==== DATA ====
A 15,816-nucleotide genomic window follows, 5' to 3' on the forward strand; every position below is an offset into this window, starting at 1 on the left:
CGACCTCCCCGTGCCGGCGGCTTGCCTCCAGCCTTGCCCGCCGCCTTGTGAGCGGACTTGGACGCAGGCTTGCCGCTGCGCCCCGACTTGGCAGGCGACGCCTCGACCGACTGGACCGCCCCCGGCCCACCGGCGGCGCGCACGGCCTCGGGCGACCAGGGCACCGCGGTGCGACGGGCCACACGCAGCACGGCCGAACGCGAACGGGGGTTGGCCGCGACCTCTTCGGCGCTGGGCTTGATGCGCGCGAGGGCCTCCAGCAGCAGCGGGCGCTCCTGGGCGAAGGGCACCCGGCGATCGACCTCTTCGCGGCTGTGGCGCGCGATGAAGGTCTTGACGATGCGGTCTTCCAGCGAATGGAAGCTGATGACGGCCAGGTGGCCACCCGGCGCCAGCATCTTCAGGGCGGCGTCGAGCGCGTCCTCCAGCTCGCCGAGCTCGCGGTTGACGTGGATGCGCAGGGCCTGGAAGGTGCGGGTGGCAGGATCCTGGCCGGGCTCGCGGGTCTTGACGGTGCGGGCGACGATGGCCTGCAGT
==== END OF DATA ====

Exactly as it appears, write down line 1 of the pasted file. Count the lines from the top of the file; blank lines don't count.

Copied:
A 15,816-nucleotide genomic window follows, 5' to 3' on the forward strand; every position below is an offset into this window, starting at 1 on the left: